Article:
This legal writing startup is using AI to spot misrepresentations in litigation docs

Clearbrief’s software lets lawyers easily access evidence and sources for legal documents.

Clearbrief is attracting more investor interest for its AI-powered software that gives legal professionals a way to automatically spot misrepresentations in litigation documents.

Clearbrief founder Jacqueline Schafer. (Clearbrief Photo)

The Seattle startup just closed a $3.5 million seed round led by Reign Ventures, with participation from a bevy of notable backers including Court Lorenzini (former DocuSign CEO), Jack Newton (CEO of legal tech unicorn Clio), Amy Weaver (President of Salesforce), Hadi Partovi ( founder), federal Judge Kate Vaughan, and Lata Setty of How Women Invest.

Mekhato previously reported on the company’s initial seed funding. Other investors include Sequoia and Madrona Venture Group, and former Avvo CEO Mark Britton.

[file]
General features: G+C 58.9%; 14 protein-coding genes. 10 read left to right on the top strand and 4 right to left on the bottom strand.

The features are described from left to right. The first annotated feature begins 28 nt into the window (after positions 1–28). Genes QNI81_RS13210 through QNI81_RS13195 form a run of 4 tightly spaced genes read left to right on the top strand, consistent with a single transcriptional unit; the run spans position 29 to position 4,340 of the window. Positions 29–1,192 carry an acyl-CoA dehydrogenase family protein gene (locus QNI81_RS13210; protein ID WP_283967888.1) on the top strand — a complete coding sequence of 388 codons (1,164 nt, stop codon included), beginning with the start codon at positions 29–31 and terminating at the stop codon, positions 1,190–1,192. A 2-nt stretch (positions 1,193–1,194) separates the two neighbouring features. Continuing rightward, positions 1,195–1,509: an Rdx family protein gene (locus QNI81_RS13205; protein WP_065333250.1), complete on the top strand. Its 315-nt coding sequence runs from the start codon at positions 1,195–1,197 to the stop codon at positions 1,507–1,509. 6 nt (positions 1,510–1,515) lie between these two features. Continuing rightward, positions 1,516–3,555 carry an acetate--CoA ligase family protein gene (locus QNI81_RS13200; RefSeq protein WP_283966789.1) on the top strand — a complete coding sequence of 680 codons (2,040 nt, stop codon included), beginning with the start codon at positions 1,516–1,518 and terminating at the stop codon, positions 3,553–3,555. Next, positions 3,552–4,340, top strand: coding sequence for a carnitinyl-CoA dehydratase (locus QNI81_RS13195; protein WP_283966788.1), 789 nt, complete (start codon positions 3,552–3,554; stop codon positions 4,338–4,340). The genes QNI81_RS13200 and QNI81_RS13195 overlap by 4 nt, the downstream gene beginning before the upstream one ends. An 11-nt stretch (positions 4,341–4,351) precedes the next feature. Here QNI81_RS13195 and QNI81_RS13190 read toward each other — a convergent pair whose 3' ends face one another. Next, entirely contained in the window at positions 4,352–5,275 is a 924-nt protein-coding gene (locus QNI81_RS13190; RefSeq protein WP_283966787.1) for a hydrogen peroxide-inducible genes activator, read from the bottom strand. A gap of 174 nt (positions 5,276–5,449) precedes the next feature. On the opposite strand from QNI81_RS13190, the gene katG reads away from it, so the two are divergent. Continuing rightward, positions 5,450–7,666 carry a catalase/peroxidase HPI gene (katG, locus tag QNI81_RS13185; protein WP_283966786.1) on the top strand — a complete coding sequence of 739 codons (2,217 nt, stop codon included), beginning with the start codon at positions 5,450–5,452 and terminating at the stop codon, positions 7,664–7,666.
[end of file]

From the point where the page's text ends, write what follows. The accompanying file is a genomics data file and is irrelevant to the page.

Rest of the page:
Clearbrief’s software uses natural language processing to assess how legal writing is backed up by supporting evidence. It can be used by lawyers to assess their own work or their competitors’ briefs. It can also help judges read a brief alongside evidence, all in one place.

Clearbrief CEO Jacqueline Schafer told Mekhato that being able to identify a sentence that is not supported by the evidence cited is “magical.” She noted one customer who ran an opponent’s Washington State Court opening brief through Clearbrief, which flagged an incorrect sentence that prompted the customer to rethink her strategy.

Schafer is a former litigator who served as an assistant attorney general in Washington and Alaska. Her industry experience revealed the administrative inefficiencies for both lawyers and judges.

Clearbrief is riding tailwinds from the pandemic as hearings and proceedings are done virtually, and the legal industry adopts more technology. New regulations, such as New York’s recently-adopted rule on hyperlinking in electronically-filed documents, are also helping drive growth.

Clearbrief is also aiming to make the law more accessible to the public with tools such as this interactive SCOTUS opinion.

The company, which launched last year, has 10 employees and is growing. It has customers nationwide, including government litigation departments.

Leave a Comment